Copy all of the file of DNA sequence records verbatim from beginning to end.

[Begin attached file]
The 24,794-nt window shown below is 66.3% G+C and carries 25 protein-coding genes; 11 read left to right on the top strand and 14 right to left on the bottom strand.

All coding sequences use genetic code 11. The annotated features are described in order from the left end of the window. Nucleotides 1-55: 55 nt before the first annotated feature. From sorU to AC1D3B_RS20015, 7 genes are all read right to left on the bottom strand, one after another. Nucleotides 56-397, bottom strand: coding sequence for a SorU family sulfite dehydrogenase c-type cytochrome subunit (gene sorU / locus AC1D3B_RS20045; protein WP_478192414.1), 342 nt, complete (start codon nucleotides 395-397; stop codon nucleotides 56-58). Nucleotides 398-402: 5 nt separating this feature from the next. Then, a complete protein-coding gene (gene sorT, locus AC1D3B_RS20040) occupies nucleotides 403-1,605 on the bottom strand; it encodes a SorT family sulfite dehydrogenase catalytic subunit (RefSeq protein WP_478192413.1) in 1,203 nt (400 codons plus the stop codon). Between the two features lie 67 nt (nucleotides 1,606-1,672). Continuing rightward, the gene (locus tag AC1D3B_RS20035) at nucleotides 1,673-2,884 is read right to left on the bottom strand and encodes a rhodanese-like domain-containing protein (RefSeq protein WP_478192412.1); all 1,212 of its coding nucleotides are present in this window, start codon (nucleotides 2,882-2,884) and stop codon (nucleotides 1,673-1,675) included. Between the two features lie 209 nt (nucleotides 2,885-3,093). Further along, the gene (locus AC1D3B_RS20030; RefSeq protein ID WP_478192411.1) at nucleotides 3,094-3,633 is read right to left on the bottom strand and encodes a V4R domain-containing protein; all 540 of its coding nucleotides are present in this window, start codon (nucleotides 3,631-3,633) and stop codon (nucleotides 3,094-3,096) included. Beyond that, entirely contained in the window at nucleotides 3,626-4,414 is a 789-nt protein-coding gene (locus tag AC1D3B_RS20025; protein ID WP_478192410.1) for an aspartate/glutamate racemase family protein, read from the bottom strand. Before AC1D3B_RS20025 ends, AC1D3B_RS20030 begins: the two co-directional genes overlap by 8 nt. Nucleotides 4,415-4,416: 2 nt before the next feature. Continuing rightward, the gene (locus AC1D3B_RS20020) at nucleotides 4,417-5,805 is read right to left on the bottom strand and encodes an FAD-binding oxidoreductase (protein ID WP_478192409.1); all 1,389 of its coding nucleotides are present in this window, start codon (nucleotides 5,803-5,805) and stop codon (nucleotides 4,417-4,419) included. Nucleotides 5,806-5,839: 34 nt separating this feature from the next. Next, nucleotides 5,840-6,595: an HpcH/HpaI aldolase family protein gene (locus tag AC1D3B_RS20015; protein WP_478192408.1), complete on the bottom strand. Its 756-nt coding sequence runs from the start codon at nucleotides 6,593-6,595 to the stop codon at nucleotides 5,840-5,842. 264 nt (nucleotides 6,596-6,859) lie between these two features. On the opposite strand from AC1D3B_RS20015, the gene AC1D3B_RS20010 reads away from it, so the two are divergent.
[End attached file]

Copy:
The 24,794-nt window shown below is 66.3% G+C and carries 25 protein-coding genes; 11 read left to right on the top strand and 14 right to left on the bottom strand.

All coding sequences use genetic code 11. The annotated features are described in order from the left end of the window. Nucleotides 1-55: 55 nt before the first annotated feature. From sorU to AC1D3B_RS20015, 7 genes are all read right to left on the bottom strand, one after another. Nucleotides 56-397, bottom strand: coding sequence for a SorU family sulfite dehydrogenase c-type cytochrome subunit (gene sorU / locus AC1D3B_RS20045; protein WP_478192414.1), 342 nt, complete (start codon nucleotides 395-397; stop codon nucleotides 56-58). Nucleotides 398-402: 5 nt separating this feature from the next. Then, a complete protein-coding gene (gene sorT, locus AC1D3B_RS20040) occupies nucleotides 403-1,605 on the bottom strand; it encodes a SorT family sulfite dehydrogenase catalytic subunit (RefSeq protein WP_478192413.1) in 1,203 nt (400 codons plus the stop codon). Between the two features lie 67 nt (nucleotides 1,606-1,672). Continuing rightward, the gene (locus tag AC1D3B_RS20035) at nucleotides 1,673-2,884 is read right to left on the bottom strand and encodes a rhodanese-like domain-containing protein (RefSeq protein WP_478192412.1); all 1,212 of its coding nucleotides are present in this window, start codon (nucleotides 2,882-2,884) and stop codon (nucleotides 1,673-1,675) included. Between the two features lie 209 nt (nucleotides 2,885-3,093). Further along, the gene (locus AC1D3B_RS20030; RefSeq protein ID WP_478192411.1) at nucleotides 3,094-3,633 is read right to left on the bottom strand and encodes a V4R domain-containing protein; all 540 of its coding nucleotides are present in this window, start codon (nucleotides 3,631-3,633) and stop codon (nucleotides 3,094-3,096) included. Beyond that, entirely contained in the window at nucleotides 3,626-4,414 is a 789-nt protein-coding gene (locus tag AC1D3B_RS20025; protein ID WP_478192410.1) for an aspartate/glutamate racemase family protein, read from the bottom strand. Before AC1D3B_RS20025 ends, AC1D3B_RS20030 begins: the two co-directional genes overlap by 8 nt. Nucleotides 4,415-4,416: 2 nt before the next feature. Continuing rightward, the gene (locus AC1D3B_RS20020) at nucleotides 4,417-5,805 is read right to left on the bottom strand and encodes an FAD-binding oxidoreductase (protein ID WP_478192409.1); all 1,389 of its coding nucleotides are present in this window, start codon (nucleotides 5,803-5,805) and stop codon (nucleotides 4,417-4,419) included. Nucleotides 5,806-5,839: 34 nt separating this feature from the next. Next, nucleotides 5,840-6,595: an HpcH/HpaI aldolase family protein gene (locus tag AC1D3B_RS20015; protein WP_478192408.1), complete on the bottom strand. Its 756-nt coding sequence runs from the start codon at nucleotides 6,593-6,595 to the stop codon at nucleotides 5,840-5,842. 264 nt (nucleotides 6,596-6,859) lie between these two features. On the opposite strand from AC1D3B_RS20015, the gene AC1D3B_RS20010 reads away from it, so the two are divergent.